Indian Tribes Gain Political Ground at State Capitol

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(Sacramento, CA)
Monday, March 6, 2006
The incident that prompted Governor Arnold Schwarzenegger to make his accusation occurred in the state Assembly at the end of last session.  Two large, powerful gaming tribes and their lobbyists managed to convince assembly members to kill two gambling compacts the governor had already negotiated with smaller tribes.  Maurice Lyons, with the Morongo Band of Mission Indians, was one of the people behind the push to kill the compacts.   
“We were never able to be as active as we are now,” he says. ”What gaming has done is give us the financial backing to become politically astute.”
Politics, tribes and Indian gaming are inextricably linked. In the year 2000, when California voters passed Prop 1A, tribes who used to be cash poor were finally able to negotiate gambling compacts with the state.
Casinos, like Thunder Valley Casino near Sacramento. have brought millions of dollars to some tribes....and these gaming tribes are now able to hire lobbyists and other experts to help them maneuver in Sacramento.  In 1999, eleven tribes employed lobbyists. Now 33 tribes do.   Tribes, for years, have contributed big money to political campaigns and to ballot initiatives. But for the first time ever, they are now directly influencing the state legislature.  Democratic state Senator Dean Florez is head of the Senate’s Governmental Organization committee which handles Indian affairs. He says these days he is constantly approached by tribal chairmen and tribal lobbyists.
 “The tribes who do have established casinos are obviously, like the thousands of interest groups, part and parcel of who legislator talk to and see every day,” says Florez.  “To say that they’re not in Sacramento, that they’re not lobbying, I think from any legislator, would be an absolute mistruth.”
The lobbying of the state legislature on the compact deals by Lyon’s tribe represented a new step forward for Indians in Sacramento, according to attorney Howard Dickstein, who represents some of the biggest and wealthiest tribes in the state.  
“It opened up the world of involvement of tribes in state politics,” says Dickstein.  ”There had been some involvement up to that time with issues relating to artifacts and burial sites, but it wasn’t really anything that attracted much attention, especially in the legislature.”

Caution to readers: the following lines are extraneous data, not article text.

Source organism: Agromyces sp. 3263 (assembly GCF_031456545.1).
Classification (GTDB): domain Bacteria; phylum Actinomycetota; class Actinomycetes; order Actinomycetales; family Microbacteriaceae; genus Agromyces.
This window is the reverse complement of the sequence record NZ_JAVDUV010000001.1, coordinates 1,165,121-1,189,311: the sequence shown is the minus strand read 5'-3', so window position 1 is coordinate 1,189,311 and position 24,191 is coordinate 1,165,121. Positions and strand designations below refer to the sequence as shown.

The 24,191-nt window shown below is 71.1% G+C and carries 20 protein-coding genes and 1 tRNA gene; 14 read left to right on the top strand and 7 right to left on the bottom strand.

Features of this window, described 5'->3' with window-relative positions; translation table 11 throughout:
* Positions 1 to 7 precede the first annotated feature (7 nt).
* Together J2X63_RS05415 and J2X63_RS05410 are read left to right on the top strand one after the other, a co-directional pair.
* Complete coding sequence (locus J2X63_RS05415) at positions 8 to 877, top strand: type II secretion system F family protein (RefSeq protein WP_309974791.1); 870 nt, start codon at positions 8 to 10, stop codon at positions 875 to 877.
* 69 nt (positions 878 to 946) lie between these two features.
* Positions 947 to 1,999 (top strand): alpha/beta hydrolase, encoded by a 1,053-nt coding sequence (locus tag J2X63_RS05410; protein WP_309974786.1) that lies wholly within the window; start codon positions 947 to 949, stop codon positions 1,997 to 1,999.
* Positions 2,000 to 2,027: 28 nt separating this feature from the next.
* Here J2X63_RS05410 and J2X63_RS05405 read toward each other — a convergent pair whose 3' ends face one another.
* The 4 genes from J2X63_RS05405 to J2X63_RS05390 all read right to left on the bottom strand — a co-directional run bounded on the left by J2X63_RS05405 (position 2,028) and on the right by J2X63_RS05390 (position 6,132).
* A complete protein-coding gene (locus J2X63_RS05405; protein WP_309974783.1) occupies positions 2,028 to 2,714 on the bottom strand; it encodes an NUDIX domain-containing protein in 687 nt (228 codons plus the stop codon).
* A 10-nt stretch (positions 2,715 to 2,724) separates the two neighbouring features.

There are 107 federally recognized Indian tribes in California and 55 currently have gaming, giving them the money and the power to be political players in this state.
Attorney Kevin Gover, who has represented Indian tribes for the past 15 years and kept a close eye on Indian politics in California, agrees tribes are now engaging lawmakers in a way they haven’t before. 
“Much of the news about Indian country is now coming out of California,” according to Gover. “It’s clear to me there’s been a major shift in how Indian Tribal Governments are perceived in California politics.”
Smaller non-gaming tribes, without vast financial resources, are also influencing the state legislature in a way they haven’t before.  Margie Mejia with the Lytton Band of Pomo Indians has resorted to grassroots efforts and one-on-one meetings with lawmakers to get her lobbying done.  Mejia put 88 thousand miles on her car in one year, driving up and down the state, meeting with legislators and pushing Indian causes. She says learning to work with state lawmakers is crucial to her tribe’s existence.
“You have to go out there and you have to learn,” she says. “Tribe snow have a way to provide for their people and they’re going to do what they need to do to advocate to continue to do that.”
Mejia’s grassroots political efforts are becoming more common in Sacramento, according to Jerome Horton, chair of the Assembly Governmental Organization Committee, which also oversees Indian affairs.
“I think the tribes are far more sophisticated. The elected officials are very articulate, are very knowledgeable about the issues. They understand the law and how it applies to them.”  
How the tribes will play their hand in the upcoming governor’s race remains to be seen.
Tim Hodson, Executive Director of the Center for California Studies at Sacramento State, says the tribes will make their presence known with their gaming proceeds:
“Gaming tribes will play a role in the 2006 elections because they have emerged over the years as one of the largest sources of campaign contributions.”
But Bob Waste, a professor with the Institute for Government Studies at Sacramento State, says it’s going to take more than money to influence the governor’s race -- the tribes will have to do grassroots efforts with the voters and perhaps team up with other powerful special interests groups.
They’ve entered a new generation of where it’s not just nouveau riche and you have  a  lot of money. They’ve gone to the second phase where they’re powerful enough to stop a key piece of legislation. The next step would be if they could be a force that could elect a governor single handedley.
So far, no tribe has made a huge contribution to any candidate or party.
Republican Governor Schwarzenegger will not accept donations from tribes, claiming it is a conflict of interest, since he must negotiate compacts with them. But tribes could donate to the Republican party, which could run ads of benefit to Schwarzenegger.
Both Democratic gubernatorial candidates State Controller Steve Westly and State Treasurer Phil Angelides are accepting donations from tribes.